Our Lord took the time to heal the blind man. Jesus could have simply healed him without even stopping his journey. He could have just waved his hand and the man would be healed. What’s more, Jesus could have even started a healing factory where everyone with a need got healed: bring ‘em in, move ‘em out, and keep the line moving. Jesus was doing more than giving sight; he was giving a man the blessing of time and personal attention. The Gospel is never impersonal, which is why we ought to resist being non-relational in ministry to others.  It isn’t simply about meeting a need but about blessing other people with the gift of relationship.

Ethiopian Orthodox Church depiction of Jesus healing the blind man

Because Jesus reaches out with the touch of mercy.

Jesus touched the man’s eyes (Matthew 20:29-34; Mark 10:46-54). He didn’t have to do that. The Lord of all most certainly could have healed without touching. In fact, it most likely may have been downright gross. A lot of people had eye diseases with runny pussy eyes in the ancient world.

Because the blind man didn’t listen to the crowd.

I really love that! Maybe it’s the rebel in me. I just believe it is such a beautiful thing whenever someone refuses to be shamed by another and embraces their need. That is exactly what the blind man did. He not only refused to give-in to peer pressure, but he also responded to them by shouting all the louder. May his tribe increase!

Because the blind man could actually see.

The man already had sight – not physical sight but spiritual eyes which could see better than anyone else in the crowd. One of the great ironies throughout the Gospels is that the sighted crowd seems to never see who Jesus really is, while blind folk see Christ clearly for who he is: the Son of David, the rightful king, the Savior of all. It matters not how much faith one possesses but in whom that faith is placed. A thimble-full of faith is enough to move mountains, while a water tower full of faith misplaced in someone else cannot even provide a single glass of refreshment.

Because the blind man followed Jesus.

Once healed by Jesus, there were plenty of persons who simply walked away and went about their lives. Yet, this man, who was given the gift of physical sight, started following Jesus and giving thanks to him. It feels a lot like my own testimony of experiencing the love of God in Christ and not ever wanting to leave it, so I’ve been following Jesus for over forty years, still having gratitude in my heart.

Because one lowly non-descript blind man made a difference.

I don’t think the man ever set out to change the world. Yet, he did. Here we are reading his testimony all these millennia later. At the time, please take note that one man becoming a disciple of Jesus and living a life of gratitude changed the entire crowd from being a group of shushing church ladies to a robust throng of worshipers. One individual makes a difference. Don’t let anyone tell you otherwise.

Lord Jesus Christ, Son of God, have mercy on me, a sinner.

Lord Jesus Christ, Son of David, heal me, a broken person.

Lord Jesus Christ, Son of Man, help me, a lost and lonely individual.

Lord have mercy, Christ have mercy, Lord have mercy on my love-starved soul. Amen.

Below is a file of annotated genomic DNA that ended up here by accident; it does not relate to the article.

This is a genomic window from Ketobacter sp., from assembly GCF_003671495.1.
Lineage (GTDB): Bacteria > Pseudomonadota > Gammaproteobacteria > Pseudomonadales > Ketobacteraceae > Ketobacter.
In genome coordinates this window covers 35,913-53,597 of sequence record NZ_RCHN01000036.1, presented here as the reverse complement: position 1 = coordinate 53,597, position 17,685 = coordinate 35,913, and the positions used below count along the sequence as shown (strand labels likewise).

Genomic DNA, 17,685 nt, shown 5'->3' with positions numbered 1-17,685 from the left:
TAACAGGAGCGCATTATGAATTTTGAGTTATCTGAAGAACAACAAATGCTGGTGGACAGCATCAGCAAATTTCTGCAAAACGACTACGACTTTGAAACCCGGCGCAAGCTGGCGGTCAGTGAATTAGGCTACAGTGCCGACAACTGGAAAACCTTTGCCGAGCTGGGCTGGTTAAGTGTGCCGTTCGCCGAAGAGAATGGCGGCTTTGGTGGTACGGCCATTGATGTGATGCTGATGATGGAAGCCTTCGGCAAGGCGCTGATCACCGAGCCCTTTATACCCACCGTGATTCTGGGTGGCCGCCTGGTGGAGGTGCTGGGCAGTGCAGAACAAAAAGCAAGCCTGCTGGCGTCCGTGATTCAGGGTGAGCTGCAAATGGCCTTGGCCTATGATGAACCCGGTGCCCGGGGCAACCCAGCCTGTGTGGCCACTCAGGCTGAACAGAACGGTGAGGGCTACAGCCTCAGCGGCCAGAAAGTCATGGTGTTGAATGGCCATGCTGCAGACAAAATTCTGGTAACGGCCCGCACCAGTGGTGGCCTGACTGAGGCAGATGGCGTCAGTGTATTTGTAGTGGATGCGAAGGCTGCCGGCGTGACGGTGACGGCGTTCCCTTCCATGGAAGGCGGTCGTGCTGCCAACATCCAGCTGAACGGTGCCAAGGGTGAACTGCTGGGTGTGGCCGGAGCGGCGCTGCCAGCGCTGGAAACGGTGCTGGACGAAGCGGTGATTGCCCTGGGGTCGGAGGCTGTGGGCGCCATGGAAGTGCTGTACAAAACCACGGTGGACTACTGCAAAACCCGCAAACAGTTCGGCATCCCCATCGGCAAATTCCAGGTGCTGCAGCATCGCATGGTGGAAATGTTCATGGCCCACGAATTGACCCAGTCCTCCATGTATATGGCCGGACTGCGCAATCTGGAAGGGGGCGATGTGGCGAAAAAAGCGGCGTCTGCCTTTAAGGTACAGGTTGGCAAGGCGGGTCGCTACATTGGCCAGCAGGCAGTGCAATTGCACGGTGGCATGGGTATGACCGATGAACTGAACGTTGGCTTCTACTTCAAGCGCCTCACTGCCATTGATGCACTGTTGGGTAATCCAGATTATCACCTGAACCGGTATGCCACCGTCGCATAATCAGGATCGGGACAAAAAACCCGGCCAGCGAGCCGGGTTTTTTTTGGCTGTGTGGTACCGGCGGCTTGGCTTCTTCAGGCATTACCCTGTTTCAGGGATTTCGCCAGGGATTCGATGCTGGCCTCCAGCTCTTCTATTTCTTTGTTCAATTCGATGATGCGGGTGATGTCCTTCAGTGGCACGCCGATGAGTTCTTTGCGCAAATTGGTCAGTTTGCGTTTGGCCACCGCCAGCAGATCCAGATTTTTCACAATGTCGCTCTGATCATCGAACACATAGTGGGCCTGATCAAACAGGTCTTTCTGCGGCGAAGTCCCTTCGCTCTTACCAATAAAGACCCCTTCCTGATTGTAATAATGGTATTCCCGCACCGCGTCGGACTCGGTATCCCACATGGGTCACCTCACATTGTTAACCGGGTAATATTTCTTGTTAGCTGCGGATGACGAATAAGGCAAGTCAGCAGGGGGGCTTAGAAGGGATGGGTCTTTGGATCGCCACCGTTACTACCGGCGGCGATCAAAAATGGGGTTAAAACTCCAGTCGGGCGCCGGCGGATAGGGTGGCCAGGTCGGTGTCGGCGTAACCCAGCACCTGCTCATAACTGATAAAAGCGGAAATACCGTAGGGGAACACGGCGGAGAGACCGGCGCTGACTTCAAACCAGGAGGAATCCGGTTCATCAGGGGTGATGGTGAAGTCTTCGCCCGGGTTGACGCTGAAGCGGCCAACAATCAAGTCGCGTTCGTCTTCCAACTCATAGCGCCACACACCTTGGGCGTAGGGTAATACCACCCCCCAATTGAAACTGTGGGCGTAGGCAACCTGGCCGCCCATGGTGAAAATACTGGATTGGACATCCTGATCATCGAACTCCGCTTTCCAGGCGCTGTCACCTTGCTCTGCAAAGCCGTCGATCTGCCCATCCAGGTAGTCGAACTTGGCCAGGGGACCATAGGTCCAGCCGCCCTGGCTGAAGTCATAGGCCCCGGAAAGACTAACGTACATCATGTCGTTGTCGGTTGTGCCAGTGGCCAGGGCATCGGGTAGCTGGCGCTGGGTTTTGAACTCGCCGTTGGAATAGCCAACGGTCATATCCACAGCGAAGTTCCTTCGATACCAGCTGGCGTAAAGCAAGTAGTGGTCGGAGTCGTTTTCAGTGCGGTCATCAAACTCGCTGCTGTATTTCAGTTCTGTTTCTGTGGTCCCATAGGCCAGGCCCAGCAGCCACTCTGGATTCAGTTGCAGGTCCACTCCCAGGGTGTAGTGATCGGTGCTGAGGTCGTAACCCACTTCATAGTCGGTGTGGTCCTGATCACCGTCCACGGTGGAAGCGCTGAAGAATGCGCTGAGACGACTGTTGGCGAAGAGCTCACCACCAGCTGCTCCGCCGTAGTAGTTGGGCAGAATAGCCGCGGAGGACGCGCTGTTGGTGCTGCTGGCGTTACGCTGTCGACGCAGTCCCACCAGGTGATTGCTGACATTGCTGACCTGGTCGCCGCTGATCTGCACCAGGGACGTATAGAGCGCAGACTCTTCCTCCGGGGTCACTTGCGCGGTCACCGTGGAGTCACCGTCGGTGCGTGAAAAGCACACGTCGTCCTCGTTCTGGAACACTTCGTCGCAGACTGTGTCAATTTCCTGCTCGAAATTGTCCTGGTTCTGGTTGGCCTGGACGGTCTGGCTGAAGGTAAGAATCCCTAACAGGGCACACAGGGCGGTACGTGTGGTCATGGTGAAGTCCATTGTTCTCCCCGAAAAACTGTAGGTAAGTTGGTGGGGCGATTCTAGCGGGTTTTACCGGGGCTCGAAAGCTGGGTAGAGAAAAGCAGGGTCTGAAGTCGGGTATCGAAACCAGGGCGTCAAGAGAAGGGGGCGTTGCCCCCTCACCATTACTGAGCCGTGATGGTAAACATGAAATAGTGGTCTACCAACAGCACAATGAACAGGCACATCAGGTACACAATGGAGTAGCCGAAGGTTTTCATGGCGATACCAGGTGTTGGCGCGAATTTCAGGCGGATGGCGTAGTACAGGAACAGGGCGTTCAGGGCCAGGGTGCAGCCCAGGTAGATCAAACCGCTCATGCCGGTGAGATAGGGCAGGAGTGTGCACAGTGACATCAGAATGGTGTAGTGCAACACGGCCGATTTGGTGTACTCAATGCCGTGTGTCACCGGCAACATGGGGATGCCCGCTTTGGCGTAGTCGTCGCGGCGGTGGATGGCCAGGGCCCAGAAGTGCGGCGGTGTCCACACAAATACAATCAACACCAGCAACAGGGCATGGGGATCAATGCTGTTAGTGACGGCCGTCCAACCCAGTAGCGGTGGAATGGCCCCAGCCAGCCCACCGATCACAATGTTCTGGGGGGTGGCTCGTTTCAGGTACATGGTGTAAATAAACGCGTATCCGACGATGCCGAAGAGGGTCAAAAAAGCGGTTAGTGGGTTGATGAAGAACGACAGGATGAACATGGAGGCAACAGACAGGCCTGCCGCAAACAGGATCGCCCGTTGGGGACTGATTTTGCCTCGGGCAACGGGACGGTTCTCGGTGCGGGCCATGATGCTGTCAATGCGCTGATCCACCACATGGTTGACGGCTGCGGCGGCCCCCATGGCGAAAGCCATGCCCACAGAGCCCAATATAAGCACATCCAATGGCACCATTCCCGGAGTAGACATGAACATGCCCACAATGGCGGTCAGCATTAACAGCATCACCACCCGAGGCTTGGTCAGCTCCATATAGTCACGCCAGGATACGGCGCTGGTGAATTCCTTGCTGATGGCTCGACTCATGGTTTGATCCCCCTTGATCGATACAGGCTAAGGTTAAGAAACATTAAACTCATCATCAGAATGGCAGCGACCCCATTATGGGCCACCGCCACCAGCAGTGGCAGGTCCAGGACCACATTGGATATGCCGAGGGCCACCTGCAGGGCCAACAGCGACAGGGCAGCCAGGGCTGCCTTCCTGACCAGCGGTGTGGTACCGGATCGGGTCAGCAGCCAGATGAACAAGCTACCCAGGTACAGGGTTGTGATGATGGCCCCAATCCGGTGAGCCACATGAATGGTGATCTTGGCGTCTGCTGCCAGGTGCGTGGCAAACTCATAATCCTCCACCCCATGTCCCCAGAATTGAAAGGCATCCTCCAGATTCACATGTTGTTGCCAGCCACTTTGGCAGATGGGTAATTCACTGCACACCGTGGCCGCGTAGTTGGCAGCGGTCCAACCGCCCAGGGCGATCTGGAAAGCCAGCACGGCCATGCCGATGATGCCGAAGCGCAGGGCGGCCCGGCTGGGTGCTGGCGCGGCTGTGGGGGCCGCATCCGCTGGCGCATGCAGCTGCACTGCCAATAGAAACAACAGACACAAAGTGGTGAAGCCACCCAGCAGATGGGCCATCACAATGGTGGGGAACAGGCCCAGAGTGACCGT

Mark 10:32-34, 46-52 – The Irony of Following Jesus

Jesus healing blind Bartimaeus by Johann Heinrich Stöver, 1861. St John’s Church, Hesse, Germany

They were on their way up to Jerusalem, with Jesus leading the way, and the disciples were astonished, while those who followed were afraid. Again, he took the Twelve aside and told them what was going to happen to him. “We are going up to Jerusalem,” he said, “and the Son of Man will be delivered over to the chief priests and the teachers of the law. They will condemn him to death and will hand him over to the Gentiles, who will mock him and spit on him, flog him and kill him. Three days later he will rise….”

Then they came to Jericho. As Jesus and his disciples, together with a large crowd, were leaving the city, a blind man, Bartimaeus (which means “son of Timaeus”), was sitting by the roadside begging. When he heard that it was Jesus of Nazareth, he began to shout, “Jesus, Son of David, have mercy on me!”

Many rebuked him and told him to be quiet, but he shouted even more, “Son of David, have mercy on me!”

Jesus stopped and said, “Call him.”

So, they called to the blind man, “Cheer up! On your feet! He’s calling you.” Throwing his cloak aside, he jumped to his feet and came to Jesus.

“What do you want me to do for you?” Jesus asked him.

The blind man said, “Rabbi, I want to see.”

“Go,” said Jesus, “your faith has healed you.” Immediately he received his sight and followed Jesus along the road. (NIV)

“Irony” and “ironic” are terms describing when an outcome of an event is contrary or different from what would be expected. Here are a few examples of irony: The firehouse burnt down. The police officer got arrested. When I was a kid, my family physician’s name was Dr. Fail (really!).

There is an overarching ironic lesson to our Gospel story today. The people following Jesus with 20/20 vision are spiritually blind. Their great need is the same as blind Bartimaeus: to have their eyes opened to Jesus and to what God was doing around them. Bartimaeus was marvelously and miraculously given sight by Jesus – the others, however, remained unchanged and in the dark. 

Irony #1: Many followed Jesus, but only a few were his followers.